I can't argue that we spend way too much on the military, but sending kids to the ISS isn't really an effective way to educate them. Sending 1 kid per year to the ISS costs WAY more than $20M if you ever want to scale it up. The $20M figure probably assumes that there is a free spot on an otherwise-funded launch, and that there is a free spot on an otherwise-built ISS for them to stay in. That works when you just want to send 1-2 kids/yr up. If you actually want a space station full of 20 kids then you need to completely fund the construction of the space station (the current ISS only holds 6 and cost $150B, and is showing its age at 14 yrs). Let's assume that a station for 20 kids goes sparse on other equipment and only costs $200B and lasts 20 years. That is $10M per kid-week if you keep it full 24x7. The US pays $71M for a seat on a Soyuz, which is likely somewhere near the actual cost. So, sending kids to space camp in space costs $81M per kid, assuming the space station lasts 20 years after it is fully constructed (which is a stretch).

So, who do you intend to send up there? Is it just a lucky few, or do you intend to send half the kids in the country up to a fleet of space stations? And what else could you be doing with $81M to improve education/etc in the country, rather than spending it so that a kid can spend a week experiencing space?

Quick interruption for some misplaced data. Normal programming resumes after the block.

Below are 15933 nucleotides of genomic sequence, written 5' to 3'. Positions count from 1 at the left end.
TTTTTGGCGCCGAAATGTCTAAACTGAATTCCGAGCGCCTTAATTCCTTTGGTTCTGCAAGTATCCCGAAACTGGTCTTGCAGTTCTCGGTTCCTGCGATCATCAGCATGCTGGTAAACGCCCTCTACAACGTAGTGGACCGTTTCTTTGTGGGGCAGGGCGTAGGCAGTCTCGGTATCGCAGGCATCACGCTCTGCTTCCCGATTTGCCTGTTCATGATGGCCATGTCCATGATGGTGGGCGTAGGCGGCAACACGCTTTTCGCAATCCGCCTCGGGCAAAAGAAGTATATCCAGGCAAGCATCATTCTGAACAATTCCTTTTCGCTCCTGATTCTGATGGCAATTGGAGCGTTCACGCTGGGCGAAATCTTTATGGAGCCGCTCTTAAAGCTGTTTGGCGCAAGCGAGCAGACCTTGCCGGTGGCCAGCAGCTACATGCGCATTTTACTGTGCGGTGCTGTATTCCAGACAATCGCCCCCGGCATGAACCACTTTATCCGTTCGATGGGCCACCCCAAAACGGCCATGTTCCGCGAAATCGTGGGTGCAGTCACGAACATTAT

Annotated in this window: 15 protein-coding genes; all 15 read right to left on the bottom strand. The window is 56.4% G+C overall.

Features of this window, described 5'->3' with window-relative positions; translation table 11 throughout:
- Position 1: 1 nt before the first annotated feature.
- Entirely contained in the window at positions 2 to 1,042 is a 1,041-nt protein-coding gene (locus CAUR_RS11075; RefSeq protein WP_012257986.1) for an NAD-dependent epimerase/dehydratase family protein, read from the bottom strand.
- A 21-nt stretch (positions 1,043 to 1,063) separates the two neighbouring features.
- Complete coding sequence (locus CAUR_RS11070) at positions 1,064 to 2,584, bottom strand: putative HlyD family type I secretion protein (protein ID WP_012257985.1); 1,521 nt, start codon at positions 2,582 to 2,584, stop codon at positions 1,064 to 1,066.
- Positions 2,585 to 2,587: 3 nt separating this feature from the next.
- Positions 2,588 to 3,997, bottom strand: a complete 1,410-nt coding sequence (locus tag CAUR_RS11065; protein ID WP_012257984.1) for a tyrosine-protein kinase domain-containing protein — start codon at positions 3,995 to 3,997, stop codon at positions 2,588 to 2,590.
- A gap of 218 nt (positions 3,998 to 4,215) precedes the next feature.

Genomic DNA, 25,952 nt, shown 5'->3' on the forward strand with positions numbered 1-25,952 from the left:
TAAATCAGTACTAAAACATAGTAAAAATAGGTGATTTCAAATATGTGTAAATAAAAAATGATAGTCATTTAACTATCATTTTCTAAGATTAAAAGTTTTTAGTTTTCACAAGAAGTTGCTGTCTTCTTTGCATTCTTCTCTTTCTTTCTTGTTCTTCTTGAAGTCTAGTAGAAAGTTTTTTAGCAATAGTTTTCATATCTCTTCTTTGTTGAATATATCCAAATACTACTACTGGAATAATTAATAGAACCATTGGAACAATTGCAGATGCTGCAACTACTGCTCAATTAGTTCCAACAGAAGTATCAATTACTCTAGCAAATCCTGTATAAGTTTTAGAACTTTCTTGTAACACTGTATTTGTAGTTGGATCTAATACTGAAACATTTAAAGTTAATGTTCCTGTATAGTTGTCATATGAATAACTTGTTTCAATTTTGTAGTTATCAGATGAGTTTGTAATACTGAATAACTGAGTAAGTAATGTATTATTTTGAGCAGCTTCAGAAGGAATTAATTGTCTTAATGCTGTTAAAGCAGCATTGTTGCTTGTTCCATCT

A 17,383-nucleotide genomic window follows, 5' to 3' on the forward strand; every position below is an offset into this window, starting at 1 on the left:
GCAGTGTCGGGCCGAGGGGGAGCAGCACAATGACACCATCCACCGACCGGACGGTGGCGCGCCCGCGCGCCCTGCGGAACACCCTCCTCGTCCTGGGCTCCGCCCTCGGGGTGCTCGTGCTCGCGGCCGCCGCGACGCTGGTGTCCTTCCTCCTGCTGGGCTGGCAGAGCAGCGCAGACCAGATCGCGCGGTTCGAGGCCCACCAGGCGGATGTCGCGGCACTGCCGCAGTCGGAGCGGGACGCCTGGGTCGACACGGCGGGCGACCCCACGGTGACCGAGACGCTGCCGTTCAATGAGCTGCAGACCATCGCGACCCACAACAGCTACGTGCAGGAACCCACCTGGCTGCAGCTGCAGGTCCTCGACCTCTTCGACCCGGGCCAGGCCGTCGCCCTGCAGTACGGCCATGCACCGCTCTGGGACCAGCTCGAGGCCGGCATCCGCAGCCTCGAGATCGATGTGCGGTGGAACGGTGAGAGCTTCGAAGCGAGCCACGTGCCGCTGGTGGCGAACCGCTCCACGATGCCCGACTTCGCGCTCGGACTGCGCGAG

you can't handle it... (1)

globaljustin (574257) | about 10 months ago | (#45059205)

Why does the truth of what I'm saying incite such cognitive dissonance??

let me FTFY

So, are you proposing that we should maintain a military without corporate cash giveaways in order to send **our future leaders** to the ISS.

your $81Mil. per person figure is based on the same BS accounting that the GOP uses when they want to use "fiscal crisis" as a reason to end a program that hurts Oligarch's revenue stream in some way.

why? why? why?

why is the notion that we should have a vision of human exploration...and the FOLLOW THROUGH...so threatening?

Re:you can't handle it... (1)

Rich0 (548339) | about 10 months ago | (#45062181)

Actually $81M is low - I didn't factor in time-value of money. If the money were sunk into retiring the national debt you'd save considerably more than that. So, the actual cost is probably close to double that.

Just how do you propose building a cheap space station for less than that? The ISS did cost $150B. Launching payload to orbit is expensive - tens of thousands of dollars per kilogram. And that is the cost for an unmanned mission, which of course would be adequate for lifting the station components themselves. The support costs to put people in space are, well, astronomical. :)